The Heartlander is back, and this week’s Heartlander is Caitlyn Jenner.
We first got to know Caitlyn when she was Bruce, gold medal Decathlete. I’m vaguely old enough to remember 1976 and 1975 and what a craptastic self-image the United States had of itself back then. A controversial War ends with a Legislative defunding and a botched evacuation, political scandals and exposes of “Military Intelligence” that is spying on virtually every American adult, and this was a Country that needed a birthday party, something to celebrate a couple of nice presents—Happy Birthday, you made it to 200! Here’s a gold medal in the most difficult Olympic sport.
A reminder that “America” was not about the instantaneous and the spectacular, that “America” to some of us, at least, is about the long, slow, pace grind, the step by step journey that at times is shrouded, mysterious, unknown, uncertain, obscure. That “America” is about a type of introspection, of self-driven goals, of “who cares, I just want to do this for myself as much as anyone else.”
I was a bit too young in 1976 to understand what a Decathlon was—I barely understood the Olympics—but there was a dark-haired man with a Breck Girl doo in his underwear on Daddy’s Wheaties box and everyone thought it was a big deal and he did something like Peggy Fleming and Dorothy Hamill and it was a big deal because America hadn’t done that one before. And Deca meant ten. (This would come in useful a few years later in elementary geometry class.) And people were cheering and happy.
Like most major athletes, Bruce aged out of his sport and retired to a behind the scenes life that probably included some coaching and popping up occasionally on a Christmas Special. Bruce next reappeared to most of us as the Hollywood Superdad on the “Kardashians” franchise. Lots of daughters, lots of grandkids, lot of patience. Then the heartbreak that another long-term marriage was coming to an end—“Doesn’t anybody stay together anymore?”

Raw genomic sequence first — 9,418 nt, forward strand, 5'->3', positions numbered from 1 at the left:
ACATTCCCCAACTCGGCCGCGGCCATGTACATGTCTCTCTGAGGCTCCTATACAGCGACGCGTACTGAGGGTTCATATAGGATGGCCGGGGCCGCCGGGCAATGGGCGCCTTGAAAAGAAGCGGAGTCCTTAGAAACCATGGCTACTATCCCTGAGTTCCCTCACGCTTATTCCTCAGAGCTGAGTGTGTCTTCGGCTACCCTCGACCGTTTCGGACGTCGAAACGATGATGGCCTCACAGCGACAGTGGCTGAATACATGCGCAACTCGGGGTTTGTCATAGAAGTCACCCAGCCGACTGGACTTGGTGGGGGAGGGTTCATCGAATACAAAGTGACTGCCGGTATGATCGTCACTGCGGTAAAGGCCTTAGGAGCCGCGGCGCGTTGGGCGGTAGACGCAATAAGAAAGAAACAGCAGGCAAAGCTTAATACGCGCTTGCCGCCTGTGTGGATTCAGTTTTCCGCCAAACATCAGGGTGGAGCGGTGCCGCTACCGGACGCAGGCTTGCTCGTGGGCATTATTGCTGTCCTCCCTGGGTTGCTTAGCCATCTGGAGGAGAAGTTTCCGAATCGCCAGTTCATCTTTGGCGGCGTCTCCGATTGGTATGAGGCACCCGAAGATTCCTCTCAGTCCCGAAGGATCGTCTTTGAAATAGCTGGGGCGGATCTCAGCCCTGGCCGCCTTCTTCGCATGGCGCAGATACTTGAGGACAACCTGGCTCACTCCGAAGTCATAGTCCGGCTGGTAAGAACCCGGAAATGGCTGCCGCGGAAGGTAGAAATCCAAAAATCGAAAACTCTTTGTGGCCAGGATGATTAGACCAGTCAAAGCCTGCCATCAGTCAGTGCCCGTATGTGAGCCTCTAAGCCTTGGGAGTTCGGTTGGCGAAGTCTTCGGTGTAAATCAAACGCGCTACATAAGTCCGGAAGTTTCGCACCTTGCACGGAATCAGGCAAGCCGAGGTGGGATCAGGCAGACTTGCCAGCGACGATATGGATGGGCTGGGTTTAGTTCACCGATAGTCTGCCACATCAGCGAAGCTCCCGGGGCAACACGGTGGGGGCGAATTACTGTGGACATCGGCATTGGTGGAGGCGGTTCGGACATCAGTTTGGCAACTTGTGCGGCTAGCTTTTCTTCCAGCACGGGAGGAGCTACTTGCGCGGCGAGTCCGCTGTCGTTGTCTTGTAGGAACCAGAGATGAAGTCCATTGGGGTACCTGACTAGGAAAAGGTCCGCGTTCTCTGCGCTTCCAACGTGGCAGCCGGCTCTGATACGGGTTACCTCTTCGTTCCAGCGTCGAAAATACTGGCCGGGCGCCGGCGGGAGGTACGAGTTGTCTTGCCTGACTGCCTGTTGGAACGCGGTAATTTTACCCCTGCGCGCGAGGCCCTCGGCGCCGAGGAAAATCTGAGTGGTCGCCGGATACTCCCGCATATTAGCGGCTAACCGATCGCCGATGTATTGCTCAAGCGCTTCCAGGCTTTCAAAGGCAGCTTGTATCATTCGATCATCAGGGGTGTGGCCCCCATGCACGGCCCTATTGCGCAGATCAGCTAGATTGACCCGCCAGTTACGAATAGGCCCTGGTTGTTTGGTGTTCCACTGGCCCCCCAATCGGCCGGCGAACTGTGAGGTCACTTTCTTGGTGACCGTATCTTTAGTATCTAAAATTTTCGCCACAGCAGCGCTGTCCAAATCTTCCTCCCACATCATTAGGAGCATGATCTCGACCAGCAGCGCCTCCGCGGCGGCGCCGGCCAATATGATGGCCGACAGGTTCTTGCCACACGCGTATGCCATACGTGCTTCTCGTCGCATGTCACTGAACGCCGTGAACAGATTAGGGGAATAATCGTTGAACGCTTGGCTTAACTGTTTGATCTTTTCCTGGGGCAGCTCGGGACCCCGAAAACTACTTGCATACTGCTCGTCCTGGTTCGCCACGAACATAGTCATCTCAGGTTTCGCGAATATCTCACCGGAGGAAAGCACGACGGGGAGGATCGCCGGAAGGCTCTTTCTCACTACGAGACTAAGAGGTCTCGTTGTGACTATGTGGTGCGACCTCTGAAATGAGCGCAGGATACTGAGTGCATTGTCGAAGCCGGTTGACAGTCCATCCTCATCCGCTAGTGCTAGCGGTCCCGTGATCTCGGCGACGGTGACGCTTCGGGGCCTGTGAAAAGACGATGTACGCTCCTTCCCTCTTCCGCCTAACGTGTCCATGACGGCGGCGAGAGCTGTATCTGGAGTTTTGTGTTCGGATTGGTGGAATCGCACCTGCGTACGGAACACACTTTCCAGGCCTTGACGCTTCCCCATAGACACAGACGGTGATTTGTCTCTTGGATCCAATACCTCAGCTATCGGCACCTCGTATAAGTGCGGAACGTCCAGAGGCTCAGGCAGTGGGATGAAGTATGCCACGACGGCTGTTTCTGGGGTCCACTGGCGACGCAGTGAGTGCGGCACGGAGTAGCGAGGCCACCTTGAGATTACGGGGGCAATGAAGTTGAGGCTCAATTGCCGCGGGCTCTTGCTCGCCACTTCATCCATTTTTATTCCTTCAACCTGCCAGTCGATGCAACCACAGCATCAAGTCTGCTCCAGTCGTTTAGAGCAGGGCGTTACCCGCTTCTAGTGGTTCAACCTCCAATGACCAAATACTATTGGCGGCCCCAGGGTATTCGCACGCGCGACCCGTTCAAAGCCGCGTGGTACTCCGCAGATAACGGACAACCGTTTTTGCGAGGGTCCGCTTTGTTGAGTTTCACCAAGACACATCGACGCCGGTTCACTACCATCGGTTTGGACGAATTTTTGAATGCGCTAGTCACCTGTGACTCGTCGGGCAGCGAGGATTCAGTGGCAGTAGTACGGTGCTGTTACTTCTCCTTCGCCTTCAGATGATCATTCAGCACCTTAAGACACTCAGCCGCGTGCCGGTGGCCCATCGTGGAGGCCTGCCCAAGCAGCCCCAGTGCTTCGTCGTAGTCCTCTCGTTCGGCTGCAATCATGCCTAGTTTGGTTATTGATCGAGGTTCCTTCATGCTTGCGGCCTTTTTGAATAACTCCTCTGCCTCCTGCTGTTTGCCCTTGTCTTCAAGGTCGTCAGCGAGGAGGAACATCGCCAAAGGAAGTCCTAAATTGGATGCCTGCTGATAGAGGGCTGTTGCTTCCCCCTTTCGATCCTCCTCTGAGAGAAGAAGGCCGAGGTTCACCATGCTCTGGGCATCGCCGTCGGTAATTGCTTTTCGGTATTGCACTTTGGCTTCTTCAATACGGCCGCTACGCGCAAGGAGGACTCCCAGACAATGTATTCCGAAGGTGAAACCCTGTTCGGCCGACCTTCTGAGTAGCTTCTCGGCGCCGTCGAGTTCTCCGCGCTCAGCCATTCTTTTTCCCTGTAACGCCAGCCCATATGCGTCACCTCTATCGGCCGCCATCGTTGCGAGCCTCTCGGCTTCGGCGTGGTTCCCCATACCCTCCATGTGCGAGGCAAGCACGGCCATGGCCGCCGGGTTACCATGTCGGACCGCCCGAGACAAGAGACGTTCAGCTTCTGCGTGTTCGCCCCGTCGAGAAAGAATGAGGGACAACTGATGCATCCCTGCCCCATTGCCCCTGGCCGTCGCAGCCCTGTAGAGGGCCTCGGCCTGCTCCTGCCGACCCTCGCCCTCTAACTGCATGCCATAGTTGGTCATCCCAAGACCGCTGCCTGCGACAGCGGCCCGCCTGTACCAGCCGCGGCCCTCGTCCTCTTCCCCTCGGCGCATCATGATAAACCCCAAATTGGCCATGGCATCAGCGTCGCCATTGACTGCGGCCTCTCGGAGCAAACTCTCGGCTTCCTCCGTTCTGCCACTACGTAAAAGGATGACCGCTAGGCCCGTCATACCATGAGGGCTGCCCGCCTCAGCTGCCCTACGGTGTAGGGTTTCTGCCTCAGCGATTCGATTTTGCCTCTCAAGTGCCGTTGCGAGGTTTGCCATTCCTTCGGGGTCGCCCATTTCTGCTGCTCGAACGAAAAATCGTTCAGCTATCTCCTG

And then the big surprise moment that kind of reminds me of the moment in “Eat, Drink, Man, Woman” where the Dad asks the widowed neighbor’s daughter to marry him instead of the widow next door and everyone is happy but everyone is screaming and clapping and passing out—“Bruce” will soon be “Caitlyn”. In the vintage vernacular, for some time, he has felt like a woman trapped in a man’s body. OK, now we all feel better about Mom and Dad’s divorce.
As the story is emerging, her Hollywood friends have known for some time that Bruce felt the need to be Caitlyn and had time to learn and adjust (or perhaps reject and depart). For the masses, it has been a bit of a shock, one that is becoming the long, slow, paced grind that we associated with Bruce. Caitlyn is progressing through another “Decathlon”, and much like ’76, we are all caught up in an enormous achievement in its own way. And she is leading the way, bring many of us to a place we never thought we would be.
Watching her acceptance speech at the ESPY’s last week, a plea for rational understanding, I really felt comforted. I think I’m fairly liberal on Gender and Sexual Rights, although I do admit I have concerns about body alteration, generally, although on my third hand I realize it is a process that is not undertaken lightly by the medical community, complex and not really my business. Transgender is a difficult topic, and one that now had a leader in America. She’s a leader we remember from another time and it’s a topic that has lacked leadership. I don’t know that I’m completely resolved to the topic of transgender, but it does somehow feel good to be lead. This, of course, is a difficult admission of my own for a Contrarian Gen Xer.
And, like other women, I also feel completely outclassed by America’s new “Woman Who Does Everything Better Than You” fantastic dress, 65 and still has Breck hair, fabulous home, amazing children, grandchildren, and totally resolved relationship with her X. OK. She’s been a woman for a few months and she’s already better at it than me.
Congratulations, Caitlyn, you’re stepping through the events, 100 meters, long jump, shot put . . . it will be a while until we watch you run the marathon, but you’ve got our attention and we’re on the edge of our seats, cheering for you the whole way.